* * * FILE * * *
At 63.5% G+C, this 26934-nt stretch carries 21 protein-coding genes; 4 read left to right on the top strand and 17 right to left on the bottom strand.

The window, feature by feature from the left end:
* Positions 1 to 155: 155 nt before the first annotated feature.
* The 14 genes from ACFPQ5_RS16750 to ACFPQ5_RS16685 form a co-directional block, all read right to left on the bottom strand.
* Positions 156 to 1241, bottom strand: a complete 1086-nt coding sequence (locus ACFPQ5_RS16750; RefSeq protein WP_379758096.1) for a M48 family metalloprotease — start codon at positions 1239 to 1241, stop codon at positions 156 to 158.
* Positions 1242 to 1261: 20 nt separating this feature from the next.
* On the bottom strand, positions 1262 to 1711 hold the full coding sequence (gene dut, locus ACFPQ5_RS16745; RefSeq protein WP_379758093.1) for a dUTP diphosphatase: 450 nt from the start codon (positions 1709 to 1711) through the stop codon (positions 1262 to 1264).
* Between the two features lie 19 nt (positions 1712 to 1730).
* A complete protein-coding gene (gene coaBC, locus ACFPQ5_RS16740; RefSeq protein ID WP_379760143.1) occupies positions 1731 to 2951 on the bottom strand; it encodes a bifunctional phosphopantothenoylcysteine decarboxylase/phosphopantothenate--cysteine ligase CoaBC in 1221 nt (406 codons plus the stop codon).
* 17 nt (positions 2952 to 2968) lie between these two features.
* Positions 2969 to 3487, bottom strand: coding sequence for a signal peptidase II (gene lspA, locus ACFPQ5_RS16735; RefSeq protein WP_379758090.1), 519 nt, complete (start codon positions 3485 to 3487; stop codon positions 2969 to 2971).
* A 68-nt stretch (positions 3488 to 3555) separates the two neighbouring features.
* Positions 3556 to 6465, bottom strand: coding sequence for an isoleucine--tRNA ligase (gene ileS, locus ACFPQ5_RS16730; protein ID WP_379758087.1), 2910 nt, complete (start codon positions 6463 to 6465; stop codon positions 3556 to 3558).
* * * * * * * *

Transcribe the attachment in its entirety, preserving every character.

At 63.5% G+C, this 26934-nt stretch carries 21 protein-coding genes; 4 read left to right on the top strand and 17 right to left on the bottom strand.

The window, feature by feature from the left end:
* Positions 1 to 155: 155 nt before the first annotated feature.
* The 14 genes from ACFPQ5_RS16750 to ACFPQ5_RS16685 form a co-directional block, all read right to left on the bottom strand.
* Positions 156 to 1241, bottom strand: a complete 1086-nt coding sequence (locus ACFPQ5_RS16750; RefSeq protein WP_379758096.1) for a M48 family metalloprotease — start codon at positions 1239 to 1241, stop codon at positions 156 to 158.
* Positions 1242 to 1261: 20 nt separating this feature from the next.
* On the bottom strand, positions 1262 to 1711 hold the full coding sequence (gene dut, locus ACFPQ5_RS16745; RefSeq protein WP_379758093.1) for a dUTP diphosphatase: 450 nt from the start codon (positions 1709 to 1711) through the stop codon (positions 1262 to 1264).
* Between the two features lie 19 nt (positions 1712 to 1730).
* A complete protein-coding gene (gene coaBC, locus ACFPQ5_RS16740; RefSeq protein ID WP_379760143.1) occupies positions 1731 to 2951 on the bottom strand; it encodes a bifunctional phosphopantothenoylcysteine decarboxylase/phosphopantothenate--cysteine ligase CoaBC in 1221 nt (406 codons plus the stop codon).
* 17 nt (positions 2952 to 2968) lie between these two features.
* Positions 2969 to 3487, bottom strand: coding sequence for a signal peptidase II (gene lspA, locus ACFPQ5_RS16735; RefSeq protein WP_379758090.1), 519 nt, complete (start codon positions 3485 to 3487; stop codon positions 2969 to 2971).
* A 68-nt stretch (positions 3488 to 3555) separates the two neighbouring features.
* Positions 3556 to 6465, bottom strand: coding sequence for an isoleucine--tRNA ligase (gene ileS, locus ACFPQ5_RS16730; protein ID WP_379758087.1), 2910 nt, complete (start codon positions 6463 to 6465; stop codon positions 3556 to 3558).